The weakest link

The weakest link
Could a hacker put pornography on your client’s digital signage? Tim Kridel investigates some recent AV security breaches and how to protect against them.

They’re the kind of security breaches that will put an integrator in the foetal position in the middle of the day: One February afternoon in Moscow, a man whom police described as “a highly educated, temporarily unemployed and extremely advanced Internet user" hacked into digital signage along a busy road to make it show a pornographic video, causing an elderly motorist to have a heart attack.
A few weeks earlier in another part of Moscow, police announced that for five months, their surveillance systems had been fed pre-recorded video – a trick right out of the “Oceans 11” films. The investigation is ongoing, but the initial finding is that the system was hacked by a rival integrator looking to undermine its competitor.
To avoid unwittingly enabling the next embarrassing AV hack, it helps to understand how vulnerabilities are created. Increasingly, those vulnerabilities are a by product of AV’s ongoing migration away from closed systems and toward just another form of traffic running over an IP network. But in other cases, the back door can be a simple as coax run through a drop ceiling in a storage room.

Cutting the cord

Wireless is an increasingly common way to connect devices, such as a laptop to a projector in a conference room. One reason is because the latest versions – such as 802.11n Wi-Fi – are fast enough to support HD video. In other cases, the appeal is being able to piggyback signage or surveillance cameras on the client’s existing wireless local area network (WLAN) to eliminate the expense of building a dedicated AV network.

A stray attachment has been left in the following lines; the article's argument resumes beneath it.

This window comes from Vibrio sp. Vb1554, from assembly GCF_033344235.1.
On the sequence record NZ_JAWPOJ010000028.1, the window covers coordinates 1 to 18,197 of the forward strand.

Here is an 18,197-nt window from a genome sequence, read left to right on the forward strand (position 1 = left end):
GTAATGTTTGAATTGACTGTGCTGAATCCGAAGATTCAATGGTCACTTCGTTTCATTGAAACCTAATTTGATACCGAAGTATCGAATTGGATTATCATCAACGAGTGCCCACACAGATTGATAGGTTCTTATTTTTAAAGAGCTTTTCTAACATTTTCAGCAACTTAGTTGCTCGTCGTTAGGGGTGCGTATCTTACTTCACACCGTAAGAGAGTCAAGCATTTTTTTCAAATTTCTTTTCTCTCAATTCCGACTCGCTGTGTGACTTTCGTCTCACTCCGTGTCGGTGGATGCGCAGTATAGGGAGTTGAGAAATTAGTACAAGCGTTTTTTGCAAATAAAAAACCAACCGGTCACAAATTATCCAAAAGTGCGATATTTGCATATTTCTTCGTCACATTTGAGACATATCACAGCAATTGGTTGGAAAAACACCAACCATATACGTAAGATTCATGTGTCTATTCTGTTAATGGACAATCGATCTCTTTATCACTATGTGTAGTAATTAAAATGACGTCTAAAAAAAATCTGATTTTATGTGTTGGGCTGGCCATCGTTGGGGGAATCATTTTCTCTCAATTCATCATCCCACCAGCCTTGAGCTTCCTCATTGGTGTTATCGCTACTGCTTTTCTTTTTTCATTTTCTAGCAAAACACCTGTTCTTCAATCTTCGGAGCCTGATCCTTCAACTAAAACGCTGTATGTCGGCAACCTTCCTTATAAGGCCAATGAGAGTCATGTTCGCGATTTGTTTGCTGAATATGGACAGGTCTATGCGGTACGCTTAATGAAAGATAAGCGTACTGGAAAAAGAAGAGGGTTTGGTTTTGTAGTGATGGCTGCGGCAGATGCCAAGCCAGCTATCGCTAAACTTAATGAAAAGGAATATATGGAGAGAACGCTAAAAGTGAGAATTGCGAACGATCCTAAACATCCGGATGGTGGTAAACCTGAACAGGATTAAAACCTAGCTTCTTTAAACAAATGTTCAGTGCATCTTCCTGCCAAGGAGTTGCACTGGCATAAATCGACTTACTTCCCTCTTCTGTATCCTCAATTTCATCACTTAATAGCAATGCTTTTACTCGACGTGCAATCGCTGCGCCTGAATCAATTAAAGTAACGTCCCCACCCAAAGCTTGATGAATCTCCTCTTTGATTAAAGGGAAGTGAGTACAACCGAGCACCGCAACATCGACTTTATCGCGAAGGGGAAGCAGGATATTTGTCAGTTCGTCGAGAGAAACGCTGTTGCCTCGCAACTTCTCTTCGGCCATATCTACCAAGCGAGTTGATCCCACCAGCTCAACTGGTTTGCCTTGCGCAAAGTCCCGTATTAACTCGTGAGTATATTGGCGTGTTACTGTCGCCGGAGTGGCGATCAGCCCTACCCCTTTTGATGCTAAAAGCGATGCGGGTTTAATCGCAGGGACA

Some vendors say Wi-Fi is inherently more secure than fibre or copper because today’s versions have built-in authentication and encryption technologies such as WPA2.
“If they’re in place, it is almost impossible to break into those wireless networks,” says Dr. Amit Sinha, a fellow and chief technologist in Motorola’s enterprise WLAN business unit. “Ethernet does not have any encryption running on it by default.”
By authenticating each device before it’s allowed to connect, WPA2 also helps thwart “main-in-the-middle” attacks: overriding the signal from a surveillance camera or to a display and substituting it with fake or pornographic video. 
“Wireless makes it particularly easy to do because you don’t have to cut cords or gain physical access to a networking closet,” Sinha says. “WPA2 provides a critical element of security: integrity protection, whereby it’s virtually impossible for someone to become a man in the middle.”
Even so, Wi-Fi has a few vulnerabilities. One is jamming the system, such as to cause video to freeze or pixelate. Another is when a unauthorised or “rogue” AP (access point) is connected to the wired LAN, creating a back door to the WLAN and any AV device that’s on it. 
A wireless intrusion-detection system can mitigate those problems by constantly monitoring for them and alerting, say, the client’s IT staff when they’re detected. Some enterprises already have these systems, so they wouldn’t have to be factored into the cost of an AV project.

Security by complexity

Copper cables, such as Cat-5, are another risk partly because they can act as antennas that radiate their traffic to nearby eavesdroppers. Even coax’s shielding doesn’t completely trap all of the electromagnetic signals passing through the cable. Copper cables also can be physically tapped to capture the traffic they carry.